By: Anthony Arnoldi, Board Certified Master Arborist WI-0102B
The Diagnosticians at Wachtel Tree Science are continually asked to assess the state of trees in various stages of decline or trouble. They need to offer a competent diagnosis of the issues affecting the tree, and a reasoned prognosis if current conditions remain unchanged. We are often able to intervene in the decline or eventual “death spiral” a tree may be experiencing through one or several means:
- We could interrupt the damage done by an insect or disease by treating to control the pest(s). (i.e., Magnolia scale insects, Emerald Ash Borers, Ips bark beetles)
- Prune out disease agents such as fungal cankers and decay fungi infecting deadwood to prevent decay advancement from overwhelming a tree’s defenses.
- Improve root conditions by reducing soil compaction through the use of vertical mulching, radial trenching, air tilling, and traditional mulching.
- Improve overall tree health through Crown Cleaning Pruning that removes weak, dying, and damaged branches, as well as the infested/diseased portions, to increase the trees energy conservation.
- Pruning to help restore a balanced root to shoot ratio, if too many roots have been lost or damaged.
- Provide essential nutrients through carefully considered root fertilization. While the previous points remove or mitigate stress, this point adds something positive to the tree system.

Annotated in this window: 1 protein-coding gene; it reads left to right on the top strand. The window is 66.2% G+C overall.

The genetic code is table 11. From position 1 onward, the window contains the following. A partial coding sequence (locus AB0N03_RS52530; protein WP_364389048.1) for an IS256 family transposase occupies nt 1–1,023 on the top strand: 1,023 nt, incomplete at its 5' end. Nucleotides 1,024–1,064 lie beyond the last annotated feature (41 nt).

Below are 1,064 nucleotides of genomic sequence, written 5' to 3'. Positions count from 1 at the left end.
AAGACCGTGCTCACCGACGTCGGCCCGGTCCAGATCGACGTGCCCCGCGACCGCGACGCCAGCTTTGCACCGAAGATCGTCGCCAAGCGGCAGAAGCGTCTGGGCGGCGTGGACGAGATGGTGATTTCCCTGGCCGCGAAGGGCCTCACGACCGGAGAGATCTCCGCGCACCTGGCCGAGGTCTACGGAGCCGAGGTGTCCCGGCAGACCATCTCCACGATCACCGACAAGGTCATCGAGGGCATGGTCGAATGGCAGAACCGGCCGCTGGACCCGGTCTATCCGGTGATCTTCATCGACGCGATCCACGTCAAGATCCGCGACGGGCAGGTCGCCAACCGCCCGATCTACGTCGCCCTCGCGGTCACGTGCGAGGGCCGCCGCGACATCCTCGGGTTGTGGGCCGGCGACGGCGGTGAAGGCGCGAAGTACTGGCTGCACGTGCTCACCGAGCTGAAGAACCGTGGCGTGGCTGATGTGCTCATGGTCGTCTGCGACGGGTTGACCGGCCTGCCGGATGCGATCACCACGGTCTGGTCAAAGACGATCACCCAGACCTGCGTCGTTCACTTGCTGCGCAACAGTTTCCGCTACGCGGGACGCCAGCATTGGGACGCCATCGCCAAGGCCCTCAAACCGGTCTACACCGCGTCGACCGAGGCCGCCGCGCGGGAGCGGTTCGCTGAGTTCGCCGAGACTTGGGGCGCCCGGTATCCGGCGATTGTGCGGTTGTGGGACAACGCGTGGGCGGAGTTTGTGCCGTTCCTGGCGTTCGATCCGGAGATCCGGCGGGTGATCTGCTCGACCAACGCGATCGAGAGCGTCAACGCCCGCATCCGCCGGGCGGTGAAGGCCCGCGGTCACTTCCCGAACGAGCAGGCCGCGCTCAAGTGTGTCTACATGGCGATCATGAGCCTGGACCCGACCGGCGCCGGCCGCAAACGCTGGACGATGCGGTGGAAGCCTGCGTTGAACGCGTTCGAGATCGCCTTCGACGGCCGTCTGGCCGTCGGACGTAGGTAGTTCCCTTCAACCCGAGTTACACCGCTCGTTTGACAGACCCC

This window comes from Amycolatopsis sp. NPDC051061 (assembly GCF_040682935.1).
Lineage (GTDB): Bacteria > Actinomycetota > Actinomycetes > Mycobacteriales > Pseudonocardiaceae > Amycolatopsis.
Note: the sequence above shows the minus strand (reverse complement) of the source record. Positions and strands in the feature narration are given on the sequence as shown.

A major aspect of a majority of the root environments that trees in our local urban and suburban settings find themselves is: the tree is trying to make a living on subsoil. Subsoil is what is left after developers transform farm, field or forest land into subdivisions for our homes. The underlying subsoil is great as an anchoring base for homes and buildings (especially after it has been compacted by the heavy grading equipment!) but is nearly devoid of beneficial soil food web life or available mineral nutrients the tree needs to survive. When trees are forced to live off this material, they will become weaker as time goes on. Evidence of this is poor color, growth and defense capability.
We humans do a much better job of fighting colds, flu or other illnesses if our nutritional needs are met. Can you imagine what chance we would have if we were weak from malnutrition? The same can be said for our trees. Fertilization is a wonderful opportunity to correct this imbalance and fortify the nutrient needs our trees have. This supports the trees ability for replacement growth, feeder root production, defense of all sorts of attack from insects and disease, and recovery.
Like anything, there are wrong and right ways to fertilize. Use the guidance of your certified arborist to get the maximum benefit from this procedure. The Fall Fertilization window is before us now. A great advantage of this time is that root growth peaks as the leaves are shutting down and turning color. This root growth peak helps achieve greater uptake and will be used for root growth now, and shoot growth next spring.